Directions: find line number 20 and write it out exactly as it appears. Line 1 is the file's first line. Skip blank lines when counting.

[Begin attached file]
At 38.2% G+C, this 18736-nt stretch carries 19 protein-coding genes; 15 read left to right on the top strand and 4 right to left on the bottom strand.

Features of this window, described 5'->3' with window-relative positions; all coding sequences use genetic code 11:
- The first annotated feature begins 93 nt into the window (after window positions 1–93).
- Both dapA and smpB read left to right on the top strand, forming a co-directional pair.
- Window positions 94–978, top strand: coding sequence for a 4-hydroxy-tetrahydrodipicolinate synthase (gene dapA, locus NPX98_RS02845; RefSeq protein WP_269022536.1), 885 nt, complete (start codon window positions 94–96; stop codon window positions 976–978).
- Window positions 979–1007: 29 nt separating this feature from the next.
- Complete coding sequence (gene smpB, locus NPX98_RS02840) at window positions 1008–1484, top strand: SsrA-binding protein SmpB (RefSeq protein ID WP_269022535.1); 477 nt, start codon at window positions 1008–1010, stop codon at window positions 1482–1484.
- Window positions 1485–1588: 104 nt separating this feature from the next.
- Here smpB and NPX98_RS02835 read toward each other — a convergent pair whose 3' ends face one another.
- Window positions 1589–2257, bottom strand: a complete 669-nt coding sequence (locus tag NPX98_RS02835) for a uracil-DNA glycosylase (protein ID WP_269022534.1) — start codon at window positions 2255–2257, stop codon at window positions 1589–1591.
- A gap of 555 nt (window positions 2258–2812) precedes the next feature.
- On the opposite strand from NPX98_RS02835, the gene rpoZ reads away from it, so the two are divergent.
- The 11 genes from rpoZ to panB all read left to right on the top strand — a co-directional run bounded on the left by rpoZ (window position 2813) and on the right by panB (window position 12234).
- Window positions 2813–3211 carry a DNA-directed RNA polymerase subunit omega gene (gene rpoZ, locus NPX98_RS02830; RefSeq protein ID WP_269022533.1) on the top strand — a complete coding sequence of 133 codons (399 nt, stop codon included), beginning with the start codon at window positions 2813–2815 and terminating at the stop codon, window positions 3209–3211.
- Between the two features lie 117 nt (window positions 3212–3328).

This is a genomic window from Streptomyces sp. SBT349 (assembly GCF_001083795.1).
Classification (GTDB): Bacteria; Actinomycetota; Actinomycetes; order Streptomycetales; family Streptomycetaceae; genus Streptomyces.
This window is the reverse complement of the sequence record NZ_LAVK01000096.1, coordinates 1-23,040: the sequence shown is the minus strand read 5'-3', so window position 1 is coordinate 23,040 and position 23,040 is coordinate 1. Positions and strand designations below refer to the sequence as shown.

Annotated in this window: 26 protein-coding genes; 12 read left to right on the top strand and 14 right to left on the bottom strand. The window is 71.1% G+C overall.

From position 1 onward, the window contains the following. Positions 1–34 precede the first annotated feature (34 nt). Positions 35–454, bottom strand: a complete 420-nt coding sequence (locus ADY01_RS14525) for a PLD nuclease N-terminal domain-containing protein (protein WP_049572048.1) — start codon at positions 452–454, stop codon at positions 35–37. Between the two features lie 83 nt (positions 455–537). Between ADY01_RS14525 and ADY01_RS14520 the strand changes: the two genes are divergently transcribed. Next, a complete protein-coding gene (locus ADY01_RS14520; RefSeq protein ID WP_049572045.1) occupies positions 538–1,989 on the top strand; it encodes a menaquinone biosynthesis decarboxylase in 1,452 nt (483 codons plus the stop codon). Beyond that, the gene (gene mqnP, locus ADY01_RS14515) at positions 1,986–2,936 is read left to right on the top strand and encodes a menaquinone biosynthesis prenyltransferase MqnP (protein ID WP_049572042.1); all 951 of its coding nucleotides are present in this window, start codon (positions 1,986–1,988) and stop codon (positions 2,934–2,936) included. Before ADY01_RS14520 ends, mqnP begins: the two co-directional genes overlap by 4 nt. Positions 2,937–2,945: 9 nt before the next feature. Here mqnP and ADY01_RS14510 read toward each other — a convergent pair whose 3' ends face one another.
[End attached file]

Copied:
From position 1 onward, the window contains the following. Positions 1–34 precede the first annotated feature (34 nt). Positions 35–454, bottom strand: a complete 420-nt coding sequence (locus ADY01_RS14525) for a PLD nuclease N-terminal domain-containing protein (protein WP_049572048.1) — start codon at positions 452–454, stop codon at positions 35–37. Between the two features lie 83 nt (positions 455–537). Between ADY01_RS14525 and ADY01_RS14520 the strand changes: the two genes are divergently transcribed. Next, a complete protein-coding gene (locus ADY01_RS14520; RefSeq protein ID WP_049572045.1) occupies positions 538–1,989 on the top strand; it encodes a menaquinone biosynthesis decarboxylase in 1,452 nt (483 codons plus the stop codon). Beyond that, the gene (gene mqnP, locus ADY01_RS14515) at positions 1,986–2,936 is read left to right on the top strand and encodes a menaquinone biosynthesis prenyltransferase MqnP (protein ID WP_049572042.1); all 951 of its coding nucleotides are present in this window, start codon (positions 1,986–1,988) and stop codon (positions 2,934–2,936) included. Before ADY01_RS14520 ends, mqnP begins: the two co-directional genes overlap by 4 nt. Positions 2,937–2,945: 9 nt before the next feature. Here mqnP and ADY01_RS14510 read toward each other — a convergent pair whose 3' ends face one another.